Louis Botha Avenue Rea Vaya BRT route taking shape
The City of Johannesburg’s Rea Vaya Bus Rapid Transit (BRT) system is taking another leap forward with the development of the third phase of the multibillion-rand project.
Phase 1C, along Louis Botha Avenue, will serve as a trunk route between the Johannesburg CBD, Alexandra and Sandton and will be operational by October 2018.
The City first implemented the Rea Vaya system in 2009 when it linked Soweto to Ellis Park in time for the staging of the Soccer World Cup in South Africa.
The second phase was implemented in 2013 to link Soweto to the Johannesburg CBD via the Noordgesig-Westbury-Melville-Auckland Park Corridor.
Detailing aspects of the development of the Louis Botha Avenue BRT system, Lisa Seftel, the City’s Executive Director of Transport, said the introduction of the Johannesburg CBD-Alexandra-Sandton trunk route should see a 50 000 increase in the number of passengers using the system in Johannesburg a day, contributing to the alleviation of congestion in the Sandton CBD.
The third phase of the Rea Vaya BRT will also help people travelling between Soweto and Sandton. There will be at least three transfer points – in Joubert Park, Park Station and Metro Centre for passengers to transfer from the existing Rea Vaya system to Sandton,” said Seftel.
She said the first sub-phase of the construction of Phase 1C was expected to be completed by 2019.
“Bus operations are expected to start in October 2018 and the rollout will be completed by 2023,” Seftel said.
The Phase 1C development involves various infrastructure projects including rebuilding the road along Louis Botha and building or upgrading 17 stations along the route.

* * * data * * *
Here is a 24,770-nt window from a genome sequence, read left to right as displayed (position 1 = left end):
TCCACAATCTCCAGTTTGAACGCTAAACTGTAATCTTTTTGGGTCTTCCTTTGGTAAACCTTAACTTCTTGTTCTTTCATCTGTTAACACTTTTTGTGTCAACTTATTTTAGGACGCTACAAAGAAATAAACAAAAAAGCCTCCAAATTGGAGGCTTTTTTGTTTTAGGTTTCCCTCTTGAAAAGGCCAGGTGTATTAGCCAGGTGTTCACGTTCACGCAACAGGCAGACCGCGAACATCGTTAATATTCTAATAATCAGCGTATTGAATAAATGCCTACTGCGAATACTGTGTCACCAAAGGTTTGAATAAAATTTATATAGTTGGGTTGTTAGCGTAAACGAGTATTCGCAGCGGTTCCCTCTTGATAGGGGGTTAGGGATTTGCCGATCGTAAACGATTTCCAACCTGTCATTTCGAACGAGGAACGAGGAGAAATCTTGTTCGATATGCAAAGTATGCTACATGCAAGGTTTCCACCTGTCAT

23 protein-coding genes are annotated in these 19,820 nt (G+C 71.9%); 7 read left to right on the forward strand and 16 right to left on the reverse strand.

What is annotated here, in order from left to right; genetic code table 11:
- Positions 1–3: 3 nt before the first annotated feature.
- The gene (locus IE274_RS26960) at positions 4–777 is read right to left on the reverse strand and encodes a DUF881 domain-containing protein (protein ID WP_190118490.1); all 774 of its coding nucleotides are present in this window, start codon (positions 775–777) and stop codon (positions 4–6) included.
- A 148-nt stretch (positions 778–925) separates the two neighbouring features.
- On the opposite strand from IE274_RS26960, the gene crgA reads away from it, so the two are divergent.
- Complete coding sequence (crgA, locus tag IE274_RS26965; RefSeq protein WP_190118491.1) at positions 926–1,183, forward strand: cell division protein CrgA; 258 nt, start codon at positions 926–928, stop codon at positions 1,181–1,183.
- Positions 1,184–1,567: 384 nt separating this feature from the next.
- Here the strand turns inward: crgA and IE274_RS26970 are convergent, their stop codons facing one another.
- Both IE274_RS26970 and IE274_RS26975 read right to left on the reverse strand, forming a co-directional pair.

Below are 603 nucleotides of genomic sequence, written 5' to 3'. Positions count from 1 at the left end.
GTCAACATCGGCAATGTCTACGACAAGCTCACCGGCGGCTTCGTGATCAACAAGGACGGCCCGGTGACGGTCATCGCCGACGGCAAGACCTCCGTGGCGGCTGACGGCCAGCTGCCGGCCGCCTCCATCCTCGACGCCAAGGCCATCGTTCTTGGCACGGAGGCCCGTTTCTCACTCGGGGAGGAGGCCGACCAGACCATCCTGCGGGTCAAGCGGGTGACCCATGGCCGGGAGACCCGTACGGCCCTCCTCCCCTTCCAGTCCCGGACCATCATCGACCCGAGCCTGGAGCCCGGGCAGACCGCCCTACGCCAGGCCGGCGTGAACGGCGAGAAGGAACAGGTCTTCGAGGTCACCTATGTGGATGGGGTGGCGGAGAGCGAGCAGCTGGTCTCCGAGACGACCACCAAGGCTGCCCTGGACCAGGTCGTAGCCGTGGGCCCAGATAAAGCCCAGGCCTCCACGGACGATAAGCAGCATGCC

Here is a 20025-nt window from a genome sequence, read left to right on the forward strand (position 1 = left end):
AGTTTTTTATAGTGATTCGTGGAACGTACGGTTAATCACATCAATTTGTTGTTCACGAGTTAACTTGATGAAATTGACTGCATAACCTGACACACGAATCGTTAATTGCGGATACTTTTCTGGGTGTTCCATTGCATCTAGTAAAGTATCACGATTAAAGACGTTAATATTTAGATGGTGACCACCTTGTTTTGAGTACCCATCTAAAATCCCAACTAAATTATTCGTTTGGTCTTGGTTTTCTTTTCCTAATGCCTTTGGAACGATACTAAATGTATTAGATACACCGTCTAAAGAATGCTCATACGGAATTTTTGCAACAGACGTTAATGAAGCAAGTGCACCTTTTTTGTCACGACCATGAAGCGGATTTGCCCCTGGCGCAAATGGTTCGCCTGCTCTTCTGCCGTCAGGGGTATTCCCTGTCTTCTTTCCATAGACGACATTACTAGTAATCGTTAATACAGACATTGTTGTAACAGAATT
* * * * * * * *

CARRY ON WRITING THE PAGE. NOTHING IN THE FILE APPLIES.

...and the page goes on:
There is, according to Seftel, a distinction between the Soweto-Johannesburg CBD system and Johannesburg CBD-Alexandra-Sandton system. The former is high floor and the later will be low floor.
With the high-floor system, the doors of the buses when standing next to a BRT station are about 1m above the ground but enable level boarding.
“However, this means that if you are getting on a bus from a sidewalk, you need to walk up three steps to board it. This is not regarded as universally accessible,” says Seftel.
“On the Phase 1C route, we are introducing a low-floor system. The stations will be lower and it will only take one step to get into the bus from the sidewalk. The low- and high-floor buses will not be able to dock at the same stations unless adaptions are made. We will be adapting a number of stations in the inner city to enable the transfer from high- to low-floor buses.”
Another important aspect of the project is the development of interchanges. This is where Rea Vaya BRT commuters will be able to transfer to minibus taxis and other modes of public transport.
Ghandi Square, Park Station and Sandton will serve as transfer hubs. Also added to the project is the building of bus depots in Selby and Alexandra.
Seftel said over time another bus depot would be built in Midrand to serve surrounding areas, including Ivory Park.
We hope in the future to see less parking for cars, especially in Sandton, where there is limited parking space. For us to reduce congestion is to improve public transport,” she said.
She explained that the objective of the BRT system development was not only to integrate the transport system but also to improve it.
She said the taxi transport system, the backbone of public transport in Johannesburg currently, should not compete with the BRT system but complement the entire public transport system.
“Walking, cycling and public transport will be the ultimate outcome once all the projects have been completed,” she added.
According projections, about 660 direct jobs will be created by the latest development.